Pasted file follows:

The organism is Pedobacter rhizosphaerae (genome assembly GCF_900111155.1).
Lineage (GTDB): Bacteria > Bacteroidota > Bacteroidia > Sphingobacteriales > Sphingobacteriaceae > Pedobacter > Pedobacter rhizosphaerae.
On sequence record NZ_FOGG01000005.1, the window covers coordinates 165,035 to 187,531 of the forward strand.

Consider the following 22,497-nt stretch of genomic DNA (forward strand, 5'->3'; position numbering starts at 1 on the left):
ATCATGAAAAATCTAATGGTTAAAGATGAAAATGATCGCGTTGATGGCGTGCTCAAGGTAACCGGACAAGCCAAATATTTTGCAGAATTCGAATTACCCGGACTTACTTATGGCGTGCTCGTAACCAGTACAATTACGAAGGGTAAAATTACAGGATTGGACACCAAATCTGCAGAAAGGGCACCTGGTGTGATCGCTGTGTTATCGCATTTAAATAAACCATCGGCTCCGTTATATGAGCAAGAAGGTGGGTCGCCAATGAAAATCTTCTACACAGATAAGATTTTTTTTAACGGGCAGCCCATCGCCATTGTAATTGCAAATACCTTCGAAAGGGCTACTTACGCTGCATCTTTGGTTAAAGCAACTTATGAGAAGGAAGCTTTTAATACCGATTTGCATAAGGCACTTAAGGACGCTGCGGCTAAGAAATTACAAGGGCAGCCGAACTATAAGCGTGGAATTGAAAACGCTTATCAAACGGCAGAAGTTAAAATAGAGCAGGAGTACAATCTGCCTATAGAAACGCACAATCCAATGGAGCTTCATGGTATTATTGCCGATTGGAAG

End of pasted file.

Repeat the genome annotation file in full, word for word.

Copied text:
The organism is Pedobacter rhizosphaerae (genome assembly GCF_900111155.1).
Lineage (GTDB): Bacteria > Bacteroidota > Bacteroidia > Sphingobacteriales > Sphingobacteriaceae > Pedobacter > Pedobacter rhizosphaerae.
On sequence record NZ_FOGG01000005.1, the window covers coordinates 165,035 to 187,531 of the forward strand.

Consider the following 22,497-nt stretch of genomic DNA (forward strand, 5'->3'; position numbering starts at 1 on the left):
ATCATGAAAAATCTAATGGTTAAAGATGAAAATGATCGCGTTGATGGCGTGCTCAAGGTAACCGGACAAGCCAAATATTTTGCAGAATTCGAATTACCCGGACTTACTTATGGCGTGCTCGTAACCAGTACAATTACGAAGGGTAAAATTACAGGATTGGACACCAAATCTGCAGAAAGGGCACCTGGTGTGATCGCTGTGTTATCGCATTTAAATAAACCATCGGCTCCGTTATATGAGCAAGAAGGTGGGTCGCCAATGAAAATCTTCTACACAGATAAGATTTTTTTTAACGGGCAGCCCATCGCCATTGTAATTGCAAATACCTTCGAAAGGGCTACTTACGCTGCATCTTTGGTTAAAGCAACTTATGAGAAGGAAGCTTTTAATACCGATTTGCATAAGGCACTTAAGGACGCTGCGGCTAAGAAATTACAAGGGCAGCCGAACTATAAGCGTGGAATTGAAAACGCTTATCAAACGGCAGAAGTTAAAATAGAGCAGGAGTACAATCTGCCTATAGAAACGCACAATCCAATGGAGCTTCATGGTATTATTGCCGATTGGAAG